The FDA Center for Devices and Radiological Health (CDRH) recently published new guidance for medical device priorities in 2023. The FDA CDRH guidance looks to evolve away from the COVID-19 pandemic and transition toward digital health, medical device software and regulated software as a medical device (SaMD).
Cybersecurity for Medical Devices
Among topics the FDA guidance considers “A-List” priorities is cybersecurity for medical devices. Two initial priorities of the FDA guidance will include a deeper study of quality system (QMS) considerations and premarket submission (PMA) content.
Additional FDA software guidance was published earlier this year (September 2022) that described how software functions meet the definition of a medical device and risks to the public. The change industry should keep an eye on is FDA product specific guidance that applies to regulating software development that impacts risk to patient safety.
Quality Management System
Quality management system regulation currently falls under 21 CFR 820, so it will be interesting to see how new updates are developed based on discussion with industry. Every medical device manufacturer is required to have a compliant QMS system that includes the necessary QMS documentation for regulatory approval.
As digital healthcare integrates the physician-patient relationship, FDA continues to scrutinize device software functions and healthcare mobile apps. These insights may provide additional feedback on software functions not subject to FDA regulatory requirements relevant to a QMS audit.
Remanufacturing Medical Devices
FDA is taking a deeper look at reusable medical devices and how preventive maintenance increases the life of a medical device. Currently, there are separate regulations for both industry manufacturers and 3rd party service companies. FDA will look to clarify the differences between “servicing” and “remanufacturing”, and the impact on medical device safety for either. This will likely impact the regulatory responsibilities of companies who perform these activities for health care providers.
Premarket Authorization (PMA)
Software as a medical device continues to grow across the health care industry. Updated premarket authorization guidance will focus on software devices with consideration to how the software is delivered to the end user. This can include factory-installed healthcare software or platforms installed by a third-party vendor.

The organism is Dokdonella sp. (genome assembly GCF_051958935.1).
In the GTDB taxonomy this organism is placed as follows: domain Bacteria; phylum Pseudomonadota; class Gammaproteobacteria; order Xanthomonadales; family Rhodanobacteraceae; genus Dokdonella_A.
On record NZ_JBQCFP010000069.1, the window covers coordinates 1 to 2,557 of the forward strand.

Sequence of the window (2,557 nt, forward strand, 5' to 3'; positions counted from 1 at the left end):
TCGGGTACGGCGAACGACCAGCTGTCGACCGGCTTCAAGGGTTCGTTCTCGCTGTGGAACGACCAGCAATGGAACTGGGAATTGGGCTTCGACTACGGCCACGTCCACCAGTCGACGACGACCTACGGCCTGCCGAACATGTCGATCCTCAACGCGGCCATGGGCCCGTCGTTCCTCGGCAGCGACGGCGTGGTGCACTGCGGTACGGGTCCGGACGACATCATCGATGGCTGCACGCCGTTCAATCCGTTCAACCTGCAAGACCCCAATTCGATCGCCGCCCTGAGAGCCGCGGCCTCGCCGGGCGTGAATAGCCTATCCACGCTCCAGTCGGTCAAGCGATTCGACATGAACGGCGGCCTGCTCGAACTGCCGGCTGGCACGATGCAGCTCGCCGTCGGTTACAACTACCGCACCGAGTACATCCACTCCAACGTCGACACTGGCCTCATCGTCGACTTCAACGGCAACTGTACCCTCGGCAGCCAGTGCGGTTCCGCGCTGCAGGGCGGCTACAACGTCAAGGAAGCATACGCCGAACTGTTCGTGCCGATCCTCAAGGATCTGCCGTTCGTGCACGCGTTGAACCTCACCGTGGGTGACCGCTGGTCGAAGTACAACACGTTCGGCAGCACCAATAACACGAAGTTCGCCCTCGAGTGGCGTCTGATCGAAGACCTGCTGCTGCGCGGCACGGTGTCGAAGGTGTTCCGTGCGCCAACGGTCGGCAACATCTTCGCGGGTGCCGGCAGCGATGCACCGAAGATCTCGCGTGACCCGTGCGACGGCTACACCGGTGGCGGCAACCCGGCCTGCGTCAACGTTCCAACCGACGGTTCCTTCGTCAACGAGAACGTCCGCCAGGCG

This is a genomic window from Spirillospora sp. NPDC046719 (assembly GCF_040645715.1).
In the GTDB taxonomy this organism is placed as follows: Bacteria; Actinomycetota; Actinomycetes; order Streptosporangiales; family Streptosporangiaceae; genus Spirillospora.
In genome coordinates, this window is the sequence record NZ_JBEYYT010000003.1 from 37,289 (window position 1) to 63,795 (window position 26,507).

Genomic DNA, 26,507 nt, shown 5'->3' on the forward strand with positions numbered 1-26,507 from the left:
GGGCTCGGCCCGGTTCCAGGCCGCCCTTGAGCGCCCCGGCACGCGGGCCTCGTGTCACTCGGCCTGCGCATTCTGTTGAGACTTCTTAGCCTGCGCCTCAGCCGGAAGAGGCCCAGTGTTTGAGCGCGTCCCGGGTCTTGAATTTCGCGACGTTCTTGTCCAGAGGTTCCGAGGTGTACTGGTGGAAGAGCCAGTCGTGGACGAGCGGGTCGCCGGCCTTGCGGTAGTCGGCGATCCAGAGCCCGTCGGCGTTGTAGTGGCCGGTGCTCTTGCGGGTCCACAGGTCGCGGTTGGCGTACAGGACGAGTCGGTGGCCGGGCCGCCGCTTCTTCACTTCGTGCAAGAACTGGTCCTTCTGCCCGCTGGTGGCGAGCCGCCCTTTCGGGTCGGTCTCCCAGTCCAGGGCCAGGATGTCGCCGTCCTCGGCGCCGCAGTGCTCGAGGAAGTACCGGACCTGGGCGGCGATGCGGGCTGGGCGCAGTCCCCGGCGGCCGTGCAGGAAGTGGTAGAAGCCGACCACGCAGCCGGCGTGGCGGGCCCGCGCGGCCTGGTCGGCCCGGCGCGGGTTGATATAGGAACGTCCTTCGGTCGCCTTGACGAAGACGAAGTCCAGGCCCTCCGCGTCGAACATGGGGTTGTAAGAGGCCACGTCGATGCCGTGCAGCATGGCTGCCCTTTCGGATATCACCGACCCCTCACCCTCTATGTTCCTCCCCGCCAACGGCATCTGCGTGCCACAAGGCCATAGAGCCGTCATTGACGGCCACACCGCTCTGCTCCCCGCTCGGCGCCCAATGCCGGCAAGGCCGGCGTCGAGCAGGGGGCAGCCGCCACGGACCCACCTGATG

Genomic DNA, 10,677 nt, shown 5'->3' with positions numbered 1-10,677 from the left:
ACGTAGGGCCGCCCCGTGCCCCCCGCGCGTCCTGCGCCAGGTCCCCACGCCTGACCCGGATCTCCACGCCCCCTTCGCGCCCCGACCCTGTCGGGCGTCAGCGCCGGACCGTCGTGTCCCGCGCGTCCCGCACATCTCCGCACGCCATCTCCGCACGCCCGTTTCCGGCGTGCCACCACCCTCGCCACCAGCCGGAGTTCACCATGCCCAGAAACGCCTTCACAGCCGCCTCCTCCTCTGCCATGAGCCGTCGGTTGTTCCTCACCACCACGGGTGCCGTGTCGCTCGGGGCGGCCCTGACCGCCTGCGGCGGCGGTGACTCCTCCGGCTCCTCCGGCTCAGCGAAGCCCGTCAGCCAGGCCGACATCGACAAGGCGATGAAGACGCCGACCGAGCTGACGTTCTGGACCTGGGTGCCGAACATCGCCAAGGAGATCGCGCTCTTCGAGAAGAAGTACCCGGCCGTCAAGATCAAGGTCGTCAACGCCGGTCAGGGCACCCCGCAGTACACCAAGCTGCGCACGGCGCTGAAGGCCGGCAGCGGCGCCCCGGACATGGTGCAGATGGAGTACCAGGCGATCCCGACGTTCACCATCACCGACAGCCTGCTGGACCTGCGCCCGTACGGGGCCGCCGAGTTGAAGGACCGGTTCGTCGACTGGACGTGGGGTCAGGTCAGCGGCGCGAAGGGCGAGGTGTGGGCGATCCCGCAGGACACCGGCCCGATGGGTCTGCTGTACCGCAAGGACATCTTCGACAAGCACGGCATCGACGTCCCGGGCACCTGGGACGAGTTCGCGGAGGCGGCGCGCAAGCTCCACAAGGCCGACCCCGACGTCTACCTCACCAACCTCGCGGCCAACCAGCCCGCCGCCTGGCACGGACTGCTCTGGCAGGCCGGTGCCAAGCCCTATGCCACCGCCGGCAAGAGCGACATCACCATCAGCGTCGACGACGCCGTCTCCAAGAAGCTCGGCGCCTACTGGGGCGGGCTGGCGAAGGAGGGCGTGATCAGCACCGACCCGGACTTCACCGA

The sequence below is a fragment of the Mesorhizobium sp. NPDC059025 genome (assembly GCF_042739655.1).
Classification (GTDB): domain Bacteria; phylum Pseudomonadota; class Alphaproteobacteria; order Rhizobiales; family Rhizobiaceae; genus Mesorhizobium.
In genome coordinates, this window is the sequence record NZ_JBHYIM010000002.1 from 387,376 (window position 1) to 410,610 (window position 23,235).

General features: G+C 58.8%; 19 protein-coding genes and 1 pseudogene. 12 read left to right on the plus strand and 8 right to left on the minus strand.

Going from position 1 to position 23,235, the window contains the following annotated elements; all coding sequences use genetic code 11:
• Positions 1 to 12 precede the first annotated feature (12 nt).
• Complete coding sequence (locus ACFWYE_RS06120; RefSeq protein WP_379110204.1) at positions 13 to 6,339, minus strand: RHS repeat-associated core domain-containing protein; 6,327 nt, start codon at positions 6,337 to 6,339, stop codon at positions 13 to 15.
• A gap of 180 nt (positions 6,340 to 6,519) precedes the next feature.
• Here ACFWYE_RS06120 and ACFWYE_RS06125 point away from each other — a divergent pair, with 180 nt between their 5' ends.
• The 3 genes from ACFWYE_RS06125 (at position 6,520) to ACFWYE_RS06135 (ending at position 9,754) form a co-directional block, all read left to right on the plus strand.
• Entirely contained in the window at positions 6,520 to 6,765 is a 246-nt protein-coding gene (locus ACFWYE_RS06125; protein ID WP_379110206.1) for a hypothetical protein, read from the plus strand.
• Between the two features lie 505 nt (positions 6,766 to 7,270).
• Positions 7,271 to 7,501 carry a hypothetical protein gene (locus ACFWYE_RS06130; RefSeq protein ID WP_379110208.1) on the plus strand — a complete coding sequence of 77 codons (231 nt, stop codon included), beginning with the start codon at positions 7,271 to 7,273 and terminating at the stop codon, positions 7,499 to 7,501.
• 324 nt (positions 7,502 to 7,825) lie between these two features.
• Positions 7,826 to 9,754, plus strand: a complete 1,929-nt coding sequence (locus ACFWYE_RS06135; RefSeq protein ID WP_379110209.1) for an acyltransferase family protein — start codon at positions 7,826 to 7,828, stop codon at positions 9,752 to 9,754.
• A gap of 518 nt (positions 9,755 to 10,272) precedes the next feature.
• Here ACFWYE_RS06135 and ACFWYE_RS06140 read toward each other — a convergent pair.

New information is anticipated for different types of firmware and software-based control of medical devices. Industry employees should also anticipate greater clarity for stand-alone software applications and general purpose computers. Leadership at FDA has included subtle hints that accessories to medical devices that include software may also be included in future FDA guidance for industry.
COVID-19 Emergency Use Authorization (EUA)
There has been discussion around the 180-day timeline proposed for notice of ending a medical device EUA due to COVID-19. Final guidance should be available in 2023 that provides more detail about on the appropriate transition period. FDA is considering industry recommendations that avoid disruptions to product shortage and supply chain.
Consideration is also being given to medical device manufacturer and healthcare providers to adjust from policies adopted during the public health emergency (PHE). For example, an EUA issued under section 564 of the FD&C Act will remain in effect. Primary changes will be based on if FDA chooses to revoke the EUA because the criteria for issuance is no longer met.
Voluntary Improvement Program
FDA and the Medical Device Innovation Consortium (MDIC) continue to advance their pilot program launched in 2018. Select medical device manufacturing sites were chosen to review key business processes using a series of integrated best practices. The Capability Maturity Model Integration (CMMI) Institute certified select team to conduct and review quality system maturity of these sites.
2023 will likely bring even more data surrounding the MDIC program. This could include public info for industry about continuous improvement through quarterly check-in progress with participating medical device companies. The program is designed to report industry baseline metrics after the check-in and monitor operational excellence.
Breakthrough Devices Program
New information from FDA will arrive in 2023 for updates to the Breakthrough Devices Program. Early updates suggest the guidance will clarify how the program may be more applicable to certain devices than others. FDA breakthrough designation often benefits populations that are more likely to be impacted by health care disparities. New clarity may include breakthrough therapy designations and how medical device companies can educatee sponsors to submit for proposed indications of use.
An important facet of the breakthrough devices program is the type of evidence needed for FDA approval. Clarity should help to determine whether a device is reasonably expected to increase the treatment or diagnosis efficacy. Early indications suggest that the intended use of the device, technology and features, and the available standard of care alternatives will all play a role.
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